In an editorial for Bloomberg Businessweek posted this morning, Tim Cook, the CEO of Apple, came out as gay. The 53-year-old has never denied his sexuality, but he has kept his privacy closely guarded. Apparently, though, he had a revelation. Cook wrote, “I believe deeply in the words of Dr. Martin Luther King, who said: 'Life’s most persistent and urgent question is, What are you doing for others?' I often challenge myself with that question, and I’ve come to realize that my desire for personal privacy has been holding me back from doing something more important.”
For a long time, Cook’s sexuality has been an open secret. Out magazine called him the most powerful gay man in America last year, and no one protested or filed suit. But still, the declaration is making headlines across the globe, and Daniel D’Addario at Time even said it’s the most meaningful coming-out yet. That’s because Cook is not merely “admitting” to being gay, he’s owning it. “I’m proud to be gay, and I consider being gay among the greatest gifts God has given me,” the CEO wrote.
It’s true that Cook's coming out is important, but not for the reason that D’Addario suggests. For one, it’s much harder to come out in the business world than, say, in Hollywood. A New York Times article by Claire Cain Miller from May asked why, exactly, there weren’t many out CEOs. “The business world is one of the slowest sectors of society to adopt new norms of acceptance—despite the fact that it keeps out some talented people, the lifeblood of companies,” Miller wrote. Ultimately, she concluded that breaking through the pink ceiling was considered dangerous because having a gay executive could potentially irk investors or customers.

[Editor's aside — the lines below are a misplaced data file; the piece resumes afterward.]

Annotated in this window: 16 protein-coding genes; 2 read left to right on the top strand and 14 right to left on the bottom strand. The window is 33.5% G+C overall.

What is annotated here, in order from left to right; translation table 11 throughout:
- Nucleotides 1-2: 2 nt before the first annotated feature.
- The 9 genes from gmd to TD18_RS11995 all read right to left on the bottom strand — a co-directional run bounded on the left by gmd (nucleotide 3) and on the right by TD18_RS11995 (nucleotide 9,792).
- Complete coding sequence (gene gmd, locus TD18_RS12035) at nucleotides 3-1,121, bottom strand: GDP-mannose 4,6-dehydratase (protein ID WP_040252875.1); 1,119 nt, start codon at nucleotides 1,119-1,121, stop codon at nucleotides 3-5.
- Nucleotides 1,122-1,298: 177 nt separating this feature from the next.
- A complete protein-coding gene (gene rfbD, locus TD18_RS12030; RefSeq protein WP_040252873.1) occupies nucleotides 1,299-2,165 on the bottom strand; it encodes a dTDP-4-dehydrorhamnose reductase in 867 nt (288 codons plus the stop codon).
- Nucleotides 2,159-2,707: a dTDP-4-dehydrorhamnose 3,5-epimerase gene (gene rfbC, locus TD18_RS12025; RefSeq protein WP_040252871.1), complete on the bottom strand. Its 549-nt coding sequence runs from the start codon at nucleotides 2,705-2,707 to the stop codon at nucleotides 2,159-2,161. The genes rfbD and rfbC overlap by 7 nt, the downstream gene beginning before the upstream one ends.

The problem is compounded when it comes to the tech industry, which is notoriously misogynistic. Evidence abounds that it’s run by overgrown college bros. In the spring of 2013, a woman tweeted about sexist remarks she overheard at an open-source conference and was subsequently besieged with—of course—death and rape threats. In May, the CEO of Snapchat had some of his old emails leaked, like one telling his fellow bros: “pat yourself a pat on the back or have some girl put your large kappa sigma dick down her throat.”
Tim Cook isn’t only the CEO of the biggest tech company in the world—he’s also on the board of directors of the National Football League. By coming out, he’s become the ultimate gay bro.
So while people are shrugging their shoulders about yet another dude coming out (you can practically hear the collective sigh of clueless straight dudes across the globe going: We get it already), they should realize that Cook claiming his sexuality as an asset is a big fucking deal. By not publicly acknowledging it, he was giving credence to the idea that there are certain immutable aspects of people's personalities that can’t or shouldn’t be recognized in the tech world. Numbers and data are pretty democratic, so it’s bizarre that tech isn’t a place with a level playing field already. By coming out, Cook’s helping the industry reach its meritocratic ideal—that the best programmer or the best engineer or the best businessperson should rise to the top.
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